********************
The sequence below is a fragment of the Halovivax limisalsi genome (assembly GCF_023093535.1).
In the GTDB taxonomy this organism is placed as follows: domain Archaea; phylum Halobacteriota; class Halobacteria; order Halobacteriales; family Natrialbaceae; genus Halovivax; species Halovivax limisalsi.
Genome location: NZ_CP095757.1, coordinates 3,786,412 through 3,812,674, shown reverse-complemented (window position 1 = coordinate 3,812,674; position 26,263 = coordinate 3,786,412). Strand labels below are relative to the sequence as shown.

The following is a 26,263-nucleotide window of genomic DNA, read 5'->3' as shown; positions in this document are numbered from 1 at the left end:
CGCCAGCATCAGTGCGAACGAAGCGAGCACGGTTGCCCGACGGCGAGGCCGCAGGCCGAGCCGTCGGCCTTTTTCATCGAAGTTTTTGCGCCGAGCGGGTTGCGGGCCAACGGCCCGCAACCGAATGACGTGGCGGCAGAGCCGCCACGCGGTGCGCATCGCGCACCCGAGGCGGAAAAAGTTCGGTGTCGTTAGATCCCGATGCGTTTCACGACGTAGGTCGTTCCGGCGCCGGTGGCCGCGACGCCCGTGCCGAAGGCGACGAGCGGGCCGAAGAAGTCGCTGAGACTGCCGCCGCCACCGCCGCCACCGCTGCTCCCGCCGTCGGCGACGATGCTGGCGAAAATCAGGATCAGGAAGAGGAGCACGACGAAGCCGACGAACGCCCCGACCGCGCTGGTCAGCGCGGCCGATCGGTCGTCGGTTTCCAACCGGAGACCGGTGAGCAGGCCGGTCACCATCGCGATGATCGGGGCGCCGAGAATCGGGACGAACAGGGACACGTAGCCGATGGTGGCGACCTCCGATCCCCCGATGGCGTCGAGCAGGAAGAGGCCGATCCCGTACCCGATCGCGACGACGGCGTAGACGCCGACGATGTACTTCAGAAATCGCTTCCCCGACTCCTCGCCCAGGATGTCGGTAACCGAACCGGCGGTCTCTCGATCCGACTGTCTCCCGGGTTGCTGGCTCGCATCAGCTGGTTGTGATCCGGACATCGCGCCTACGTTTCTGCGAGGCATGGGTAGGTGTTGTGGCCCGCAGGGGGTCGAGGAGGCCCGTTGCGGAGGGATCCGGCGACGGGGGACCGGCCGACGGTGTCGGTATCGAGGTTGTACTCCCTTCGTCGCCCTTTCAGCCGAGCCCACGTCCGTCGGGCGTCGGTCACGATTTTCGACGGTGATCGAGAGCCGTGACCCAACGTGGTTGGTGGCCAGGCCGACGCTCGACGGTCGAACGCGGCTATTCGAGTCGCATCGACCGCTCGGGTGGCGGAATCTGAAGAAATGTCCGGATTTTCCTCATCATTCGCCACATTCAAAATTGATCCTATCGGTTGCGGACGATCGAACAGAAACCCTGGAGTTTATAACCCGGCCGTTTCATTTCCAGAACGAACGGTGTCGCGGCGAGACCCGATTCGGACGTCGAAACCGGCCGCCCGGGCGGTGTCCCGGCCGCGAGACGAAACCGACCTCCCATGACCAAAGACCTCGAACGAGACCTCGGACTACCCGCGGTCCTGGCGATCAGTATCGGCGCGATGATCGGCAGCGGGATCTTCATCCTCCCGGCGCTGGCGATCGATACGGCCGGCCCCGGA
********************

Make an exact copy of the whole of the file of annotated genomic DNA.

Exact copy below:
The sequence below is a fragment of the Halovivax limisalsi genome (assembly GCF_023093535.1).
In the GTDB taxonomy this organism is placed as follows: domain Archaea; phylum Halobacteriota; class Halobacteria; order Halobacteriales; family Natrialbaceae; genus Halovivax; species Halovivax limisalsi.
Genome location: NZ_CP095757.1, coordinates 3,786,412 through 3,812,674, shown reverse-complemented (window position 1 = coordinate 3,812,674; position 26,263 = coordinate 3,786,412). Strand labels below are relative to the sequence as shown.

The following is a 26,263-nucleotide window of genomic DNA, read 5'->3' as shown; positions in this document are numbered from 1 at the left end:
CGCCAGCATCAGTGCGAACGAAGCGAGCACGGTTGCCCGACGGCGAGGCCGCAGGCCGAGCCGTCGGCCTTTTTCATCGAAGTTTTTGCGCCGAGCGGGTTGCGGGCCAACGGCCCGCAACCGAATGACGTGGCGGCAGAGCCGCCACGCGGTGCGCATCGCGCACCCGAGGCGGAAAAAGTTCGGTGTCGTTAGATCCCGATGCGTTTCACGACGTAGGTCGTTCCGGCGCCGGTGGCCGCGACGCCCGTGCCGAAGGCGACGAGCGGGCCGAAGAAGTCGCTGAGACTGCCGCCGCCACCGCCGCCACCGCTGCTCCCGCCGTCGGCGACGATGCTGGCGAAAATCAGGATCAGGAAGAGGAGCACGACGAAGCCGACGAACGCCCCGACCGCGCTGGTCAGCGCGGCCGATCGGTCGTCGGTTTCCAACCGGAGACCGGTGAGCAGGCCGGTCACCATCGCGATGATCGGGGCGCCGAGAATCGGGACGAACAGGGACACGTAGCCGATGGTGGCGACCTCCGATCCCCCGATGGCGTCGAGCAGGAAGAGGCCGATCCCGTACCCGATCGCGACGACGGCGTAGACGCCGACGATGTACTTCAGAAATCGCTTCCCCGACTCCTCGCCCAGGATGTCGGTAACCGAACCGGCGGTCTCTCGATCCGACTGTCTCCCGGGTTGCTGGCTCGCATCAGCTGGTTGTGATCCGGACATCGCGCCTACGTTTCTGCGAGGCATGGGTAGGTGTTGTGGCCCGCAGGGGGTCGAGGAGGCCCGTTGCGGAGGGATCCGGCGACGGGGGACCGGCCGACGGTGTCGGTATCGAGGTTGTACTCCCTTCGTCGCCCTTTCAGCCGAGCCCACGTCCGTCGGGCGTCGGTCACGATTTTCGACGGTGATCGAGAGCCGTGACCCAACGTGGTTGGTGGCCAGGCCGACGCTCGACGGTCGAACGCGGCTATTCGAGTCGCATCGACCGCTCGGGTGGCGGAATCTGAAGAAATGTCCGGATTTTCCTCATCATTCGCCACATTCAAAATTGATCCTATCGGTTGCGGACGATCGAACAGAAACCCTGGAGTTTATAACCCGGCCGTTTCATTTCCAGAACGAACGGTGTCGCGGCGAGACCCGATTCGGACGTCGAAACCGGCCGCCCGGGCGGTGTCCCGGCCGCGAGACGAAACCGACCTCCCATGACCAAAGACCTCGAACGAGACCTCGGACTACCCGCGGTCCTGGCGATCAGTATCGGCGCGATGATCGGCAGCGGGATCTTCATCCTCCCGGCGCTGGCGATCGATACGGCCGGCCCCGGA